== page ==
When the Great Depression hit in 1930, three Lalbhai brothers from Ahmedabad— Kasturbhai, Narottambhai and Chimanbhai— pooled their money to set up a textile mill. Three generations later, when Sanjay was taking over Arvind Mills in the mid-'80s, the textile industry got into its worst-ever crisis. Call it coincidence, when the fourth generation Lalbhai, Kulin, was entering the family business last year, the world feared another depression.
Kulin Lalbhai, 25
- Electrical engineering, Stanford
- Work experience: 2 years at McKinsey, less than a year at family business.
- In family business: Since July 2009.
- Now: Manager (Retail), Arvind Ltd.
- Lesson from parents: Develop your own style of management.
- Fast forward 2020: Transform Arvind from B2B to B2C, scale up new businesses.
- Best friend/guide in India Inc.: Ireena Vittal, a partner at McKinsey, shares a passion for retail with her.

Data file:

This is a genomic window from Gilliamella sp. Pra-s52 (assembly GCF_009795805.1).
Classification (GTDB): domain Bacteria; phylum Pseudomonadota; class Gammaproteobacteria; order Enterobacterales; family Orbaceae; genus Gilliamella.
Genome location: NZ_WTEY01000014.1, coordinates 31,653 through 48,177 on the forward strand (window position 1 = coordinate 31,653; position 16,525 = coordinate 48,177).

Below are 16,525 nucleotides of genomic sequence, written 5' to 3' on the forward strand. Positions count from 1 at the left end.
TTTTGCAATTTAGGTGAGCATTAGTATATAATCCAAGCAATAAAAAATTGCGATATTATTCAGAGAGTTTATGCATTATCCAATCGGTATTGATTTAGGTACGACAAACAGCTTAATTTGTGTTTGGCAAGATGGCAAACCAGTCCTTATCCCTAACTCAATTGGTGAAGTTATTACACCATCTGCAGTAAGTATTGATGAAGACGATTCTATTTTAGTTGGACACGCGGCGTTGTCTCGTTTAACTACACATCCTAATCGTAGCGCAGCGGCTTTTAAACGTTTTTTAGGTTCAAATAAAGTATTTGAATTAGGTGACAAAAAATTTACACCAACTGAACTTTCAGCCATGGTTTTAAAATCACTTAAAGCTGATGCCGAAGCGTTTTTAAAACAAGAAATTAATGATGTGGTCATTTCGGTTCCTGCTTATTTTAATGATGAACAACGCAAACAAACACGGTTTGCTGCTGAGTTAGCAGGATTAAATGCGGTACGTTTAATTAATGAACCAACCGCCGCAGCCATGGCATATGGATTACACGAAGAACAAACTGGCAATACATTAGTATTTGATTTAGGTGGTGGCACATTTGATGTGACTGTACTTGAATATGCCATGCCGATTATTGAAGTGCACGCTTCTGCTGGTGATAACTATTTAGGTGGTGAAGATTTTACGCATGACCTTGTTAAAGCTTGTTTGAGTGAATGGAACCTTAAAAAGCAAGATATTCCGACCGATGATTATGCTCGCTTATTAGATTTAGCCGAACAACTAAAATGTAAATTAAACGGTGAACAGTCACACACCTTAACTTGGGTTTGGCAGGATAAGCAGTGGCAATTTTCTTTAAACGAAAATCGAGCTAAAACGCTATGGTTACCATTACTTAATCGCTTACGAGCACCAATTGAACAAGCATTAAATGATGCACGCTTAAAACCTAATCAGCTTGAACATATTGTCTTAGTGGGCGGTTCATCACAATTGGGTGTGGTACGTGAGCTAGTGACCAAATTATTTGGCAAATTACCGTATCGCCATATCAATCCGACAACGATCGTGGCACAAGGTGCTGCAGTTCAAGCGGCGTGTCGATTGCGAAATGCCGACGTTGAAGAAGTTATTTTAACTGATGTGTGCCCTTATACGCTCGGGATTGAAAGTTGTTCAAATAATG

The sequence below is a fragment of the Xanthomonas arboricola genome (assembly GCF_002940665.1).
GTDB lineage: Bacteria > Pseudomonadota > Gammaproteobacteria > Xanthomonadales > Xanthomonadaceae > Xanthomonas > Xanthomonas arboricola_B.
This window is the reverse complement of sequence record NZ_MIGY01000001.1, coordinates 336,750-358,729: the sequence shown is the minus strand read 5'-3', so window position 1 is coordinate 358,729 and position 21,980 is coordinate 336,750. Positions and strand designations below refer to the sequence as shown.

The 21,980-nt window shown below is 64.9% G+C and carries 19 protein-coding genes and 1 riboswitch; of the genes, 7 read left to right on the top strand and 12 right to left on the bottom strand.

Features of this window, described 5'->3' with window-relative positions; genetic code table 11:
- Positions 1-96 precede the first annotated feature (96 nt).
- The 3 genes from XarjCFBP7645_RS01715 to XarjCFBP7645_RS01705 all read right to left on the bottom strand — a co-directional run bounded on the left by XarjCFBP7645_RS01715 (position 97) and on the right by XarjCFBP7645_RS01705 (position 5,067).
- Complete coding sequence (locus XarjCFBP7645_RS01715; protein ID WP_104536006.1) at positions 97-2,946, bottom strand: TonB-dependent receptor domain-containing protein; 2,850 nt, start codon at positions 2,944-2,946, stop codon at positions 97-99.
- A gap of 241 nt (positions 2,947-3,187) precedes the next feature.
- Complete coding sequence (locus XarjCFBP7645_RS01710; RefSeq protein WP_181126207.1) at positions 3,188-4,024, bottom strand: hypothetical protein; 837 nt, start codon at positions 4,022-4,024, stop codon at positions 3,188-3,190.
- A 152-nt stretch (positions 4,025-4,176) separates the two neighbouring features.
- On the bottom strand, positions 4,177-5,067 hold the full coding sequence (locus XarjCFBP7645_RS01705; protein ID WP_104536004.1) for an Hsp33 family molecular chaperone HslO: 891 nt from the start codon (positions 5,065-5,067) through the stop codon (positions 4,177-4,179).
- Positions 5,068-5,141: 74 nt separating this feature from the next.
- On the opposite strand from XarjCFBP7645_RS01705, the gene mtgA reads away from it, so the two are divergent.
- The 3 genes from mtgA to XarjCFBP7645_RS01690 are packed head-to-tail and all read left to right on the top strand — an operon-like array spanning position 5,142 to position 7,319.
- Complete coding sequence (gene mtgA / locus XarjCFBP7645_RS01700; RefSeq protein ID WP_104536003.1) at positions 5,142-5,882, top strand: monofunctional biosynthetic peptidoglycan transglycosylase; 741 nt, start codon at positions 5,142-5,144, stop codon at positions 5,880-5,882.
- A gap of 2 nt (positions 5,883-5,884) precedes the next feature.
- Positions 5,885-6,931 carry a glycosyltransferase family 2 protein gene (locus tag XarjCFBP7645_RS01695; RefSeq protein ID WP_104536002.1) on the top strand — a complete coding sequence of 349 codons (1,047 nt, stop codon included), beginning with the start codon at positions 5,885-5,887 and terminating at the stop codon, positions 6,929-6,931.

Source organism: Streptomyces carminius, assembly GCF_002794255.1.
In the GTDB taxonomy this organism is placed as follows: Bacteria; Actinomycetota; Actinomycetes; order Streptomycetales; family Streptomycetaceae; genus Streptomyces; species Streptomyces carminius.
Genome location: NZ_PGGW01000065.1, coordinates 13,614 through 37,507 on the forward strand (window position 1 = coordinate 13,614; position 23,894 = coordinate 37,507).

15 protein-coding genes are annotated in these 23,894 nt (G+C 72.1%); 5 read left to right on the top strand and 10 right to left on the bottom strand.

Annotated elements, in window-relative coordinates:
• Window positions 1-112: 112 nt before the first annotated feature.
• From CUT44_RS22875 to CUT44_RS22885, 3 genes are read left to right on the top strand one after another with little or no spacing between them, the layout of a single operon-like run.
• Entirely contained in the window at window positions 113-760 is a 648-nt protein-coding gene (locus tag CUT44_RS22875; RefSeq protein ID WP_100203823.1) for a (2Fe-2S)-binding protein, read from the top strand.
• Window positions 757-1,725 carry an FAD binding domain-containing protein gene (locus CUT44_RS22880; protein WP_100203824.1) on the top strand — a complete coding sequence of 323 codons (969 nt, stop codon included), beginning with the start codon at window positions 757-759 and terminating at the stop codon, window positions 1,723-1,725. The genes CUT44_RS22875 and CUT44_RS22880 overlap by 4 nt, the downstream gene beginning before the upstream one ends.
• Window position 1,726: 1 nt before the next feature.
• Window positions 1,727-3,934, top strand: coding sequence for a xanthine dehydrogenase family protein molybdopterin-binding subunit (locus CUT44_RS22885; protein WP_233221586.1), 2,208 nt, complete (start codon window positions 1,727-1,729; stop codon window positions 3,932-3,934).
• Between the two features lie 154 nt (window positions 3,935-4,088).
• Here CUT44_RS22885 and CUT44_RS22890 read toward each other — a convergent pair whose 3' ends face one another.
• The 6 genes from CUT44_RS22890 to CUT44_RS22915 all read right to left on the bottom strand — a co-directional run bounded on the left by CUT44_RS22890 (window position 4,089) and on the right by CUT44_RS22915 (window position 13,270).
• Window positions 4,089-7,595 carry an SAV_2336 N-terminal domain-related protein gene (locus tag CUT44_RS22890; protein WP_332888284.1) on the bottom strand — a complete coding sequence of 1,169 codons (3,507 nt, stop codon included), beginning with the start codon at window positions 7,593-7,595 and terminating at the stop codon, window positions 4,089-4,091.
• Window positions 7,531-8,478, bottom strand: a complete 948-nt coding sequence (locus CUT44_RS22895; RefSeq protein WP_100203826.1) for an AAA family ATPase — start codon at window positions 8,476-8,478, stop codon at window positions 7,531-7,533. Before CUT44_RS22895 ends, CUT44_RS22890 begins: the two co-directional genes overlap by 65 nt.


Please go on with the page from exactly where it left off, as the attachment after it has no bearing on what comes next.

Kulin plays down the coincidence: "Different generations have had different challenges." With less than a year at the helm, Kulin, an engineering graduate from Stanford, wants to make up for Arvind's lost time. "We have a lot of catching up to do," he says. A two-year stint with McKinsey has taught him to strategise on a larger canvas. Elder brother Punit has gone to the US for higher studies; Kulin also plans an MBA from Harvard.
"I'm kind of creating a strategy for the next three years," explains Kulin. What he is enjoying the most is the freedom. "My father always tells us to follow our own style of management," he says. "We are putting together our energies in building a B2C model," says Kulin, who aims to build scale in the new business in 3-5 years. As for the future, he says: "I'm still young. I still need to mature in the business."